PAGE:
This is a remarkable insight, and it applies to more than just screenwriting. Rossio doesn’t come out and say it, but he strongly implies there’s a fundamental cognitive divide between people who can work on more than one thing at a time and those who mostly can’t. It’s the difference between writers and agents, writers and book editors, writers and producers. The relationship doesn’t need to be adversarial, but it unquestionably creates different incentives, and it can result in situations in which the two players in the room aren’t even speaking the same language. It also lead to apparently paradoxical consequences, as when Rossio describes what he calls “Death by Sale”:

The day you sell your screenplay, you gain a small real chance it will be produced, at the same time almost guaranteeing that it will never be produced. Put another way, the same screenplay, unsold, has a much better chance of reaching the silver screen than it does when purchased by a studio…Selling a screenplay represents the exchange of all future positive outcomes of a project for a single, often unlikely, current scenario. You throw in with a particular set of players, at a particular time and place, with a particular set of restrictions and parameters.

This might sound crazy, but like everything else in Rossio’s post, it’s a logical extension of the principle in the title. If you’re a rational producer, you deal with time risk in the same way that a fund manager deals with investment risk—by diversifying your portfolio. A producer can have twenty or thirty projects in the hopper at any one time, in hopes that one winner will make up for all the losers. Writers don’t have this luxury, but they engage in a kind of simulation of it during the submission process. An unsold script has a virtual portfolio of potential buyers, one of whom might one day pay off. As soon as someone buys it, all those other possibilities disappear, and if it fails, the project might be tainted forever.

So how in the world do you deal with this? Rossio’s advice is simple, but it’s also the exact opposite of the reality that most writers face: “Spend as much time as you can making films, rather than trying to get films made.” Every strategy that he proposes comes down to knowing where to commit your time and how much of it to devote to a given situation. Take what he says about buyers and sellers:

First, understand when you’re in a room with fellow sellers, and temper your excitement accordingly. Second, commit less time risk to fellow sellers—and infinite time risk to an actual buyer. Third, understand the real value of investing time with fellow sellers. The value is not just an eventual project sale. The real value is building your team.

Rossio also advises writers to take cues from the industry players, notably producers, who have learned how to maximize the relationship between risk and return. (In financial terms, they’ve figured out an investment strategy with a good Sharpe ratio.) He quotes the producer Ram Bergman: “I told Rian [Johnson], I simply will not let you sell anything you write…The more we put it together, script, cast, producer, the more effectively we can dictate how it gets made.” If you can be a director or a novelist—or set up an animation studio in your garage, as Rossio repeatedly recommends—that’s even better. But even powerful people need to take what comes. Rossio devotes a considerable amount of space to the travails of his screenplay Déjà Vu, which set and still holds the record for the highest price ever paid for a spec script, only to run into rewrite problems and a reluctant director. When Rossio complained and suggested that they pull out, the producer Jerry Bruckheimer replied: “I have a director, a script, a star, and the studio giving me a green light. It’s not my job to not make movies.” And he was right.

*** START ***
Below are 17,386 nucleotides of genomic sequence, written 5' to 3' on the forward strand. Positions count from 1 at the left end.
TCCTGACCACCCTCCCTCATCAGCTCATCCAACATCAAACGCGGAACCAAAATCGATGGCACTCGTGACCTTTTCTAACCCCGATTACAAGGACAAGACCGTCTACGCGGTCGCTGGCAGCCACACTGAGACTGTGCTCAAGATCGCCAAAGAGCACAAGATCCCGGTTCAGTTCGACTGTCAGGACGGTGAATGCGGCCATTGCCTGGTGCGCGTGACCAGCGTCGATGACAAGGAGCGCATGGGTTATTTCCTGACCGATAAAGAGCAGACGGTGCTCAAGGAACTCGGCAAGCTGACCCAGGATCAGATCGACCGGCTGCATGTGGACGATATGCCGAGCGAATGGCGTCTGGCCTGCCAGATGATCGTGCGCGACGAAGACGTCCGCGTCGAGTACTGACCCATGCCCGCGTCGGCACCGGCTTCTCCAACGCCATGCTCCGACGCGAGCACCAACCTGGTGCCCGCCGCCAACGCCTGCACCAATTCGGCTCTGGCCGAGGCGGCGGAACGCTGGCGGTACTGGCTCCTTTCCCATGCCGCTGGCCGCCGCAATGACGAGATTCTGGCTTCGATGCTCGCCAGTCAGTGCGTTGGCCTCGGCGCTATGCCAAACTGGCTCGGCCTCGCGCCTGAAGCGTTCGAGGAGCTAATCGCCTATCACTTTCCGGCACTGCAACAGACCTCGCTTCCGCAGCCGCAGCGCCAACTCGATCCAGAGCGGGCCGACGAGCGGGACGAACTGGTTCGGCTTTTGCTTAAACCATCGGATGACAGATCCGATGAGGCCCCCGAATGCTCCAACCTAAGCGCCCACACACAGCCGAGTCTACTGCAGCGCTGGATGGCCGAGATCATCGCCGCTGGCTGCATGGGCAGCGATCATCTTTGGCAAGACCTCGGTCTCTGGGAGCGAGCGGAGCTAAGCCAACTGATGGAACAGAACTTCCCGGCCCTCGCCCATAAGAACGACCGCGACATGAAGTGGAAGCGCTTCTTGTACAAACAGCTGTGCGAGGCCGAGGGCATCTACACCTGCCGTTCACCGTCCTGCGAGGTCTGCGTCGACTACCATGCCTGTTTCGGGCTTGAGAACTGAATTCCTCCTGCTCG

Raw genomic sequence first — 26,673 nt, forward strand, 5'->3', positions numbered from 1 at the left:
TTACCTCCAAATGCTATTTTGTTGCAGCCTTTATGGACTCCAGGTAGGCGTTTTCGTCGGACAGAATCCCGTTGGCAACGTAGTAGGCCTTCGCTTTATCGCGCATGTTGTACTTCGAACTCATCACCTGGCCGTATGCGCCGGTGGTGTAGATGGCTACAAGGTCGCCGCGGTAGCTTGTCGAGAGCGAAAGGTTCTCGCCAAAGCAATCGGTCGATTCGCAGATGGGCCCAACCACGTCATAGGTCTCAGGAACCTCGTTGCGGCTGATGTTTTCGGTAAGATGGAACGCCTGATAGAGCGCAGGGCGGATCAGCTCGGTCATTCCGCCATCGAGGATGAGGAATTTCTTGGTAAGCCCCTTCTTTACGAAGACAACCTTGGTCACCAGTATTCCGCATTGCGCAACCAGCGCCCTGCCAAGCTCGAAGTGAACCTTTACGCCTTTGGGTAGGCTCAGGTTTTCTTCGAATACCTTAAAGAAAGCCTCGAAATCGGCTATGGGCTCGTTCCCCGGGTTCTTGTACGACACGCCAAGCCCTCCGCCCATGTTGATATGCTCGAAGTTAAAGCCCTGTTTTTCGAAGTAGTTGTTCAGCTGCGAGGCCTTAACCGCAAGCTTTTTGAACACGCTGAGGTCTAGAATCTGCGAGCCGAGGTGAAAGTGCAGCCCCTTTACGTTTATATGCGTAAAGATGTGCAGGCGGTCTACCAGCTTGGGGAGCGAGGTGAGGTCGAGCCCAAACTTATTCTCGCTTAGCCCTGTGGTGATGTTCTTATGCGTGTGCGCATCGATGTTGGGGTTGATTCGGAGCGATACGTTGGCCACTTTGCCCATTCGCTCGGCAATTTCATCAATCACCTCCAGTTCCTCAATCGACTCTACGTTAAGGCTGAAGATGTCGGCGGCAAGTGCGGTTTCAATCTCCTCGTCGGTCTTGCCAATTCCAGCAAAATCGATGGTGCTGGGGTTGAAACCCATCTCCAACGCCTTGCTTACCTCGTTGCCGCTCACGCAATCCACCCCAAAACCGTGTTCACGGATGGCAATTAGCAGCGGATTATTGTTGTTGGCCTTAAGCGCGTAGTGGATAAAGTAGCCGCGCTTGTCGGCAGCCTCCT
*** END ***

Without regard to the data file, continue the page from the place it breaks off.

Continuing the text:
I could keep quoting forever from this essay, which is loaded with throwaway insights that deserve a full post of their own. (Here’s one of my favorites: “Writers and producers often do the majority of their work with the cameras snug in their form-fitting foam cases. Actors get paid when cameras roll. And it’s only when cameras are rolling that power accumulates, and brands are established.” And another: “It’s amusing to listen to film critics assign responsibility for the content of a film exclusively to the screenwriter, the one person on the team with no final authority to insist on any particular story choice.”) But I’ll close with a story about a project in which I take an obvious interest—the adaptation of Robert A. Heinlein’s The Moon is a Harsh Mistress, on which Rossio worked while the rights to the novel were still held by DreamWorks. Here’s what happened:

The screenplay was completed about a month prior to the rights renewal date, and to be honest, we nailed it. The source material is of course fantastic, one of the top ten science fiction novels of all time, and the draft we turned in would have made an amazing film. The renewal date came and went, with no word from the studio, but a few days later we got a phone call. “We’re going to let the rights expire,” said the executive. “Did you not like the script?” we asked. “I’ll be honest with you,” said the executive, “We’ve been really busy. I’m sure the screenplay is fantastic, you guys always do good work. But we just didn’t have time to read it.”

Rossio concludes: “While this sounds insane from a business perspective—why option the book rights at all, on such a high profile project, or hire screenwriters to do an adaptation—it makes perfect sense from a time risk perspective. If you’re an executive, and you know the project doesn’t fit your production schedule, why expend the time risk to even read the screenplay?” He’s perfectly right, of course. But the real takeaway here is one that he leaves unspoken. In this situation, you don’t want to be Terry Rossio, or the producer, or even the executive on the other end of the phone. You want to be Heinlein.

Written by nevalalee

September 19, 2017 at 8:51 am